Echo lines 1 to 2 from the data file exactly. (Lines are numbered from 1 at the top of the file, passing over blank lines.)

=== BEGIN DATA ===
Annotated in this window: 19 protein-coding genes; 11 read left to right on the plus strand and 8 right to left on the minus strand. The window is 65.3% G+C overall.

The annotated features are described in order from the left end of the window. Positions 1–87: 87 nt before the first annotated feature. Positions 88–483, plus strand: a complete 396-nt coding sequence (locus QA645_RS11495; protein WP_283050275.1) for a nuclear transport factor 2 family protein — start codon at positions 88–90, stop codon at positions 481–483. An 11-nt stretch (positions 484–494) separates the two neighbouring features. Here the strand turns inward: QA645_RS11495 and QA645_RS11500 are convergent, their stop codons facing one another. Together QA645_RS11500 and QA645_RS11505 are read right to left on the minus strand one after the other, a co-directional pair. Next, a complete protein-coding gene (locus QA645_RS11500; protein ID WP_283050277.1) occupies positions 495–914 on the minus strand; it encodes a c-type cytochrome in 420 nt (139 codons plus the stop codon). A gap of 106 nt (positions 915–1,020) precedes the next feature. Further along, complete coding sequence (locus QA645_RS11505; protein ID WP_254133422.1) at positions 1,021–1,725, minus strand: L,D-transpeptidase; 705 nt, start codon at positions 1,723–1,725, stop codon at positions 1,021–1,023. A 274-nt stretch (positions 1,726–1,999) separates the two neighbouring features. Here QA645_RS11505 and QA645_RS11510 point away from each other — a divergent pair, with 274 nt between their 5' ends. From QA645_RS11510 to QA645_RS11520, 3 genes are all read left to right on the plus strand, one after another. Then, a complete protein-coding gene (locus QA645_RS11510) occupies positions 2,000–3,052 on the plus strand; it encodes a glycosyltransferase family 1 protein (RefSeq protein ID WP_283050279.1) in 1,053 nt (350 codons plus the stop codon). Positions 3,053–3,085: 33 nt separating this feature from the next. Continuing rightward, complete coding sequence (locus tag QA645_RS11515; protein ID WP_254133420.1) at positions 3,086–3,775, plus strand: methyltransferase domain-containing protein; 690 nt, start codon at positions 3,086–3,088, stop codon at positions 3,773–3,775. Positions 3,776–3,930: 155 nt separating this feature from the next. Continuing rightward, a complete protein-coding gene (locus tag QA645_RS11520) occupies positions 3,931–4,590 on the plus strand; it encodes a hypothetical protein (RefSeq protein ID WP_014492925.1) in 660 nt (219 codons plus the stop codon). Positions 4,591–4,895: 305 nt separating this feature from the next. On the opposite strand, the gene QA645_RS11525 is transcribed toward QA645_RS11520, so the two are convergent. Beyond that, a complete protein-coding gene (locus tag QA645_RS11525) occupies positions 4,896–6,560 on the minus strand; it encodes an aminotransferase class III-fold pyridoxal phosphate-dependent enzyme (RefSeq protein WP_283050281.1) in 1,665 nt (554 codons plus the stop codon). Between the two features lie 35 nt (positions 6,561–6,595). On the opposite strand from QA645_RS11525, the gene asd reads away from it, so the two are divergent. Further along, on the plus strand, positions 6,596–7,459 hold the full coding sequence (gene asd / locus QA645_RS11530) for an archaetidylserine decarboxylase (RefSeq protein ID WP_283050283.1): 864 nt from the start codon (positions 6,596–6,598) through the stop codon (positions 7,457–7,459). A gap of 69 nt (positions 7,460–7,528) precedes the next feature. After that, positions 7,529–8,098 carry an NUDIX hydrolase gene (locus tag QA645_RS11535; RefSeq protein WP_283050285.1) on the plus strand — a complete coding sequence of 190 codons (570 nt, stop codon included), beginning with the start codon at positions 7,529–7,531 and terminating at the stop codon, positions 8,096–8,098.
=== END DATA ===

Annotated in this window: 19 protein-coding genes; 11 read left to right on the plus strand and 8 right to left on the minus strand. The window is 65.3% G+C overall.

The annotated features are described in order from the left end of the window. Positions 1–87: 87 nt before the first annotated feature. Positions 88–483, plus strand: a complete 396-nt coding sequence (locus QA645_RS11495; protein WP_283050275.1) for a nuclear transport factor 2 family protein — start codon at positions 88–90, stop codon at positions 481–483. An 11-nt stretch (positions 484–494) separates the two neighbouring features. Here the strand turns inward: QA645_RS11495 and QA645_RS11500 are convergent, their stop codons facing one another. Together QA645_RS11500 and QA645_RS11505 are read right to left on the minus strand one after the other, a co-directional pair. Next, a complete protein-coding gene (locus QA645_RS11500; protein ID WP_283050277.1) occupies positions 495–914 on the minus strand; it encodes a c-type cytochrome in 420 nt (139 codons plus the stop codon). A gap of 106 nt (positions 915–1,020) precedes the next feature. Further along, complete coding sequence (locus QA645_RS11505; protein ID WP_254133422.1) at positions 1,021–1,725, minus strand: L,D-transpeptidase; 705 nt, start codon at positions 1,723–1,725, stop codon at positions 1,021–1,023. A 274-nt stretch (positions 1,726–1,999) separates the two neighbouring features. Here QA645_RS11505 and QA645_RS11510 point away from each other — a divergent pair, with 274 nt between their 5' ends. From QA645_RS11510 to QA645_RS11520, 3 genes are all read left to right on the plus strand, one after another. Then, a complete protein-coding gene (locus QA645_RS11510) occupies positions 2,000–3,052 on the plus strand; it encodes a glycosyltransferase family 1 protein (RefSeq protein ID WP_283050279.1) in 1,053 nt (350 codons plus the stop codon). Positions 3,053–3,085: 33 nt separating this feature from the next. Continuing rightward, complete coding sequence (locus tag QA645_RS11515; protein ID WP_254133420.1) at positions 3,086–3,775, plus strand: methyltransferase domain-containing protein; 690 nt, start codon at positions 3,086–3,088, stop codon at positions 3,773–3,775. Positions 3,776–3,930: 155 nt separating this feature from the next. Continuing rightward, a complete protein-coding gene (locus tag QA645_RS11520) occupies positions 3,931–4,590 on the plus strand; it encodes a hypothetical protein (RefSeq protein ID WP_014492925.1) in 660 nt (219 codons plus the stop codon). Positions 4,591–4,895: 305 nt separating this feature from the next. On the opposite strand, the gene QA645_RS11525 is transcribed toward QA645_RS11520, so the two are convergent. Beyond that, a complete protein-coding gene (locus tag QA645_RS11525) occupies positions 4,896–6,560 on the minus strand; it encodes an aminotransferase class III-fold pyridoxal phosphate-dependent enzyme (RefSeq protein WP_283050281.1) in 1,665 nt (554 codons plus the stop codon). Between the two features lie 35 nt (positions 6,561–6,595). On the opposite strand from QA645_RS11525, the gene asd reads away from it, so the two are divergent. Further along, on the plus strand, positions 6,596–7,459 hold the full coding sequence (gene asd / locus QA645_RS11530) for an archaetidylserine decarboxylase (RefSeq protein ID WP_283050283.1): 864 nt from the start codon (positions 6,596–6,598) through the stop codon (positions 7,457–7,459). A gap of 69 nt (positions 7,460–7,528) precedes the next feature. After that, positions 7,529–8,098 carry an NUDIX hydrolase gene (locus tag QA645_RS11535; RefSeq protein WP_283050285.1) on the plus strand — a complete coding sequence of 190 codons (570 nt, stop codon included), beginning with the start codon at positions 7,529–7,531 and terminating at the stop codon, positions 8,096–8,098.